How Weight Loss Affects Not Just the Body, But Mind
So we all know the effect weight loss can have on the body—we’re surrounded by magazines splashing celeb diet makeovers on their covers, personal trainers touting the health benefits of losing unwanted pounds, reality TV shows airing contestants’ body transformations—but weight loss seems to weigh heavily on the mind as well. How exactly does the issue of weight (gain and loss alike) affect the mind? We asked Lisette Volz, MSW, LMSW, and director of behavioral health at Hilton Head Health, Hilton Head Island, South Carolina, to shed some insight:
“Weight gain and persistent struggles with weight, more often than not, lead to negative emotional consequences that rival the unhealthful physical outcomes associated with the problem,” Volz says. Conditions like depression, isolation, negative body image, shame, self-loathing, helplessness and hopelessness are also said to be heavy burdens and associated with obesity and unhealthy eating patterns.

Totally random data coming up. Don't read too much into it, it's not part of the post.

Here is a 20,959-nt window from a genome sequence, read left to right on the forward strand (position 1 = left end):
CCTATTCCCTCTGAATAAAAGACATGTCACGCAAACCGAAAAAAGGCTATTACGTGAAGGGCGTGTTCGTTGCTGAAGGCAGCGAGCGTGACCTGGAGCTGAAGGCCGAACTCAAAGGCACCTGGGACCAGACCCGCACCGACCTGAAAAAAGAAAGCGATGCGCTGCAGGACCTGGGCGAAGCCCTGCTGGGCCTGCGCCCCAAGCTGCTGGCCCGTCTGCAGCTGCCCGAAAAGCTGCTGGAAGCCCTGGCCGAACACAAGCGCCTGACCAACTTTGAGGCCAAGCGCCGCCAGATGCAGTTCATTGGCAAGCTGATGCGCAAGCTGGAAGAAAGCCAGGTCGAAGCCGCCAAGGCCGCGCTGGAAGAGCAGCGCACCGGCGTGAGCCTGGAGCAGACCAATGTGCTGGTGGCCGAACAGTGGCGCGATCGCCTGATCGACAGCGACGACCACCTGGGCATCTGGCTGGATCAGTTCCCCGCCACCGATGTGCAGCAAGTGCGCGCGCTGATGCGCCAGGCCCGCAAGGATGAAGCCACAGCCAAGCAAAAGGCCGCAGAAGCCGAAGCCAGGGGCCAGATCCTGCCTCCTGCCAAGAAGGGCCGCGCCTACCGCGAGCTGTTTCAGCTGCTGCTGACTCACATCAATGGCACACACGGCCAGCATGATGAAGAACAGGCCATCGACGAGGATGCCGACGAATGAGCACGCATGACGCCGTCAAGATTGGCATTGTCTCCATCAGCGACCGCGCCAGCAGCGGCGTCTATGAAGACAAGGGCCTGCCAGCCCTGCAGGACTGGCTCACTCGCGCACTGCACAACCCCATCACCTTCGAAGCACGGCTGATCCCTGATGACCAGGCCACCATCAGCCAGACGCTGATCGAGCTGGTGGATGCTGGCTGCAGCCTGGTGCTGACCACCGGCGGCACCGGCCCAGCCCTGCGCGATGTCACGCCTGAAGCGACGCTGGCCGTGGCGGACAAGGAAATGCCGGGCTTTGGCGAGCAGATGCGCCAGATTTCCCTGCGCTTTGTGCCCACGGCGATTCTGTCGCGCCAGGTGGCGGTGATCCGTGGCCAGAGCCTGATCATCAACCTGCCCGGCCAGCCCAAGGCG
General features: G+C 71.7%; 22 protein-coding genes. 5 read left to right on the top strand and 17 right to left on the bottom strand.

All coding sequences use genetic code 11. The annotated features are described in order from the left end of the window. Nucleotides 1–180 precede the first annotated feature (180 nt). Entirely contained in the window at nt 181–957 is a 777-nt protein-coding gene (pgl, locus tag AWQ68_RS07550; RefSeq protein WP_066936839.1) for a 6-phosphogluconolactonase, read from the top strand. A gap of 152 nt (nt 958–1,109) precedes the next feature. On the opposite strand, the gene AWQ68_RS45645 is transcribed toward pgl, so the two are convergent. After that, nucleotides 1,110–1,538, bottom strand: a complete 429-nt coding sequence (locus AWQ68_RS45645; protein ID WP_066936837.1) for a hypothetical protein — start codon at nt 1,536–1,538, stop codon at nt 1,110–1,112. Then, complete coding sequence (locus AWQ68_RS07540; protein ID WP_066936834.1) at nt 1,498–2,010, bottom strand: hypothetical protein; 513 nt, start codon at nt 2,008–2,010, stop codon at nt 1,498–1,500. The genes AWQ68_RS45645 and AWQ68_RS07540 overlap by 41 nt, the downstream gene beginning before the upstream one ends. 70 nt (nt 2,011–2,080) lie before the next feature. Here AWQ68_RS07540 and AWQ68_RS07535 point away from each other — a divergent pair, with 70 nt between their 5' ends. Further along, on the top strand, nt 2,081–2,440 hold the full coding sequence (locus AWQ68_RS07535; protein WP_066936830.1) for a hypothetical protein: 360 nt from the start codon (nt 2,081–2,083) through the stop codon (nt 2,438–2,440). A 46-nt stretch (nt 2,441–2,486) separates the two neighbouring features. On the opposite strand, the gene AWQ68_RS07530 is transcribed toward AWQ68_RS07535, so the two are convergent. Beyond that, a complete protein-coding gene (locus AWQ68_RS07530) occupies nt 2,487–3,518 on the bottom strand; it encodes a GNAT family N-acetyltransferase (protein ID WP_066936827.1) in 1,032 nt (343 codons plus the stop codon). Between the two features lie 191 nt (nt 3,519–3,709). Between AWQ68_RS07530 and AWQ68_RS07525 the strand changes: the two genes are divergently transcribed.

But, “since the mind and body are powerfully linked, improvement in the health of our body creates a profound positive shift in our emotions,” Volz tells us. “Healthy weight loss, as opposed to that done with radical fad diets, increases feelings of empowerment, self-confidence and general happiness.”
Improvements in those healthy emotions translate into reconnecting with others, and, as a result, increasing feelings of support, love and belonging.
“The interesting and fun thing about the weight loss dynamic is that it builds a positive tower. We lose weight and gain confidence, as well as increased happiness; we become happier and more confident, and then become willing to continue the weight loss efforts…and so on,” Volz says.
The moral of the story – If you aren’t ready to lose weight because of the physical necessity, perhaps your emotional wellbeing is incentive enough.”